Feet and Fabric

Using Iron Oxide Red to re-establish detail and shadow into the fabric and flesh has really paid off around the yellow belt and the upper foot, where everything is looking far more substantial. I’m looking forward to continuing with the work to bring more solidity to the entire painting, as it has in the pink dress, where I darkened the sash and added shadow to the right side. I’ll add some darkness to the shadow beneath the arm, that still lacks substance and feels oddly flat without it.

The yellow belt brocade looks much more substantial now that it’s had a touch of Yellow Ochre to colour the spaces between the white highlights of the pressed fabric. I’m satisfied with the way it turned out, and I’m looking forward to getting another layer onto the hair to make the girls much more complete. Their existing hair is only a layer of blended Raw Umber and Foundation White, so it remains insubstantial and overly simple,  not to mention the mushy feeling around the edges where glazes from the sky and tree blossom have impacted the dark paint, making it appear milky. In the next layer I’ll use a warmer and richer brown (Burnt Umber) and Ceramic White to colour the body of the hair and get more detail down.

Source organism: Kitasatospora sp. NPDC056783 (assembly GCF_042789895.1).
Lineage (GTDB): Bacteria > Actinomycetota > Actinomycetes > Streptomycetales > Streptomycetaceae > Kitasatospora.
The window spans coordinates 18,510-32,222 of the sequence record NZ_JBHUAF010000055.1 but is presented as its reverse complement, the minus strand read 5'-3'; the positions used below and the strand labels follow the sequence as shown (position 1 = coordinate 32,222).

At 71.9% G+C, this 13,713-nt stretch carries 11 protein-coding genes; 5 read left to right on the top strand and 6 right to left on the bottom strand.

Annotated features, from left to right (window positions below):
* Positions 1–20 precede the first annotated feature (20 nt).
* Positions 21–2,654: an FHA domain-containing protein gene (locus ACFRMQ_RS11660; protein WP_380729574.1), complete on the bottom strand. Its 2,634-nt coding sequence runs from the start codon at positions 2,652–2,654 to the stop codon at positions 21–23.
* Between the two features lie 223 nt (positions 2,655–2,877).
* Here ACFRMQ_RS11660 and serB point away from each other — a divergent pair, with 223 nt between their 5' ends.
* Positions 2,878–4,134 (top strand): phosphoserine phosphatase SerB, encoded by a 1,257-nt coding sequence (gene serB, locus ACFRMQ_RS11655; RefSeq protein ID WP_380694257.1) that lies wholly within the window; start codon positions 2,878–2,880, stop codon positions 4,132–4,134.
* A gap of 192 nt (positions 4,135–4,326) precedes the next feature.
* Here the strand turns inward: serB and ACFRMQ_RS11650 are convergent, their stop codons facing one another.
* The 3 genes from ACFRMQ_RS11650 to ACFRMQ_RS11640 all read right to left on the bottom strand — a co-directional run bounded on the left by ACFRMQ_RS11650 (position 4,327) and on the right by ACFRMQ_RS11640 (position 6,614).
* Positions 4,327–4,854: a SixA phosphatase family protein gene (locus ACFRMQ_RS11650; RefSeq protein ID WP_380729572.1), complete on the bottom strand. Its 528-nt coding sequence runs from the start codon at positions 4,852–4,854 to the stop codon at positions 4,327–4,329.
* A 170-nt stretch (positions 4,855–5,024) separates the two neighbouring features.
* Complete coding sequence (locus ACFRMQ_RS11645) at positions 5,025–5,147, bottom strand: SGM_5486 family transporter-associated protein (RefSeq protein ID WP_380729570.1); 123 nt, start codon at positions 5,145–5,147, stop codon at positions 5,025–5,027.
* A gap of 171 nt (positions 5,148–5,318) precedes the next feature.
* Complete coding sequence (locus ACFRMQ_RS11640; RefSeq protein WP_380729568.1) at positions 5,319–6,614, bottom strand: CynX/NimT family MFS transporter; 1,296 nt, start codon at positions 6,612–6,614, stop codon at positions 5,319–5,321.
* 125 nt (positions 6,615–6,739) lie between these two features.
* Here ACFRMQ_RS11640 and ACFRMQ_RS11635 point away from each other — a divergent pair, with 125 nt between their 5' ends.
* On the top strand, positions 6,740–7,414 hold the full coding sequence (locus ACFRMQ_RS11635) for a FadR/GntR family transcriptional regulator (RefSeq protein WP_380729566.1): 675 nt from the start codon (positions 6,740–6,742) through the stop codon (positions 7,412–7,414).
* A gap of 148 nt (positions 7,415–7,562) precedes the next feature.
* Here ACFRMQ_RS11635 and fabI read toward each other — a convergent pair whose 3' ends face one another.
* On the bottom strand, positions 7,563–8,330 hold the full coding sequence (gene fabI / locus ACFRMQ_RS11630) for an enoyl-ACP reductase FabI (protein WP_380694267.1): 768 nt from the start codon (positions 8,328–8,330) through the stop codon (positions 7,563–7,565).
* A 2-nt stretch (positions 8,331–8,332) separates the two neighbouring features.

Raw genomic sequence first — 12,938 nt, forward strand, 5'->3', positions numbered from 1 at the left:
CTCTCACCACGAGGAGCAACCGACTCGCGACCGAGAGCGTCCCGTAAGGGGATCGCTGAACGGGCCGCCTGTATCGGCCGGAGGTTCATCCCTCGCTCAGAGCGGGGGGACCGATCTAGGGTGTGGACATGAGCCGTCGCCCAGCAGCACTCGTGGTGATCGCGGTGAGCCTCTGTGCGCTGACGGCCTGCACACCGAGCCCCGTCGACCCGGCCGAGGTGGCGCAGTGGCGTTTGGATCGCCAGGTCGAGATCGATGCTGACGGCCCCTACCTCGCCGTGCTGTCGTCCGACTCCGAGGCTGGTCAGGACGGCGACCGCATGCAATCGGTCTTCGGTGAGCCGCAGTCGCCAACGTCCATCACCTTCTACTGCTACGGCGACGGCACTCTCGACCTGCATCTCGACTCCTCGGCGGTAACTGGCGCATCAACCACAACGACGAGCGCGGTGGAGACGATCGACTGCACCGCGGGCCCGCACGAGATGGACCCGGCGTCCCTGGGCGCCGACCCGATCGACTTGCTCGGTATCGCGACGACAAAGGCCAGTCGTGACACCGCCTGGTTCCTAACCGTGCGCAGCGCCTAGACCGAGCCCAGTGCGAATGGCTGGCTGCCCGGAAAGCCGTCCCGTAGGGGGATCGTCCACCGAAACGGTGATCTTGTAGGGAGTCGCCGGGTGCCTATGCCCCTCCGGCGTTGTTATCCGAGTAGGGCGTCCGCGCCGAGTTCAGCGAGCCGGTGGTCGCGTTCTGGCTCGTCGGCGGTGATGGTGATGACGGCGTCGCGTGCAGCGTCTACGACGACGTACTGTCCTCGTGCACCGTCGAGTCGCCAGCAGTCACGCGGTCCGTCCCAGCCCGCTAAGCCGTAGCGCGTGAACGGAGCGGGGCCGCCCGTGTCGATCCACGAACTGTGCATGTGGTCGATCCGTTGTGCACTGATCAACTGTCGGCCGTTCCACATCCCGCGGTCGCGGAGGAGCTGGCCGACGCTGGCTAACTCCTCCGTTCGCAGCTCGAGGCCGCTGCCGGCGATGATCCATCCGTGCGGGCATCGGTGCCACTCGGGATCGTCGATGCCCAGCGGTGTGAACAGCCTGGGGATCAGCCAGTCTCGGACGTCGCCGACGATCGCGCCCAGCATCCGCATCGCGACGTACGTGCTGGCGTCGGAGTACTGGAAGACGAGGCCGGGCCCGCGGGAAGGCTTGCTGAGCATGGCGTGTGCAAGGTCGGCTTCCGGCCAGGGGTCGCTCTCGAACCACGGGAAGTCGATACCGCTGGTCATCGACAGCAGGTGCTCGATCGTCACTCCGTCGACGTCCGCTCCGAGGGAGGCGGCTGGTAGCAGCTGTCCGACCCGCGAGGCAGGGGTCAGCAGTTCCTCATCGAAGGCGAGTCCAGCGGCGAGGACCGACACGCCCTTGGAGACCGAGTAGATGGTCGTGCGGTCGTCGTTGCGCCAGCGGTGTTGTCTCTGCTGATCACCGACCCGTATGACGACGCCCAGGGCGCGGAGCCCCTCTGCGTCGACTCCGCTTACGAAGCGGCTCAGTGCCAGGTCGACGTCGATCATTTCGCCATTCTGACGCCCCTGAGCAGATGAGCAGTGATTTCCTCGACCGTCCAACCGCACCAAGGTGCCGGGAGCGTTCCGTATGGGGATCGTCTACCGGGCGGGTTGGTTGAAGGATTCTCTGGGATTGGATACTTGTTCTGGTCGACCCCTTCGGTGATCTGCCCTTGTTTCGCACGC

I’ve worked on the flesh of the arm that comes behind the feet too, using Harding’s Foundation white with the oxide to correct an over-simple velatura, particularly the upper arm. I’m less content with the lowest of the Empress’ feet, and might even re-render the drawing, I’m finding it so dissatisfying. This would be a nuisance at this stage because I will have to match the colours of fabric, flesh and vines wherever the new work goes down, but if I dislike the foot after giving it another shot tomorrow I will probably end up doing it for the benefit of the painting. In museums I notice problems like this are seldom left alone by the really great painters, while in the work of lesser masters sometimes you can see what they left uncorrected, for reasons of economy or time. I would prefer to attempt to imitate the greatest, however impossible it may be to reach the heights achieved by them.

About pearce

Michael Pearce is an artist, writer, and professor of art. He is the author of "Art in the Age of Emergence."
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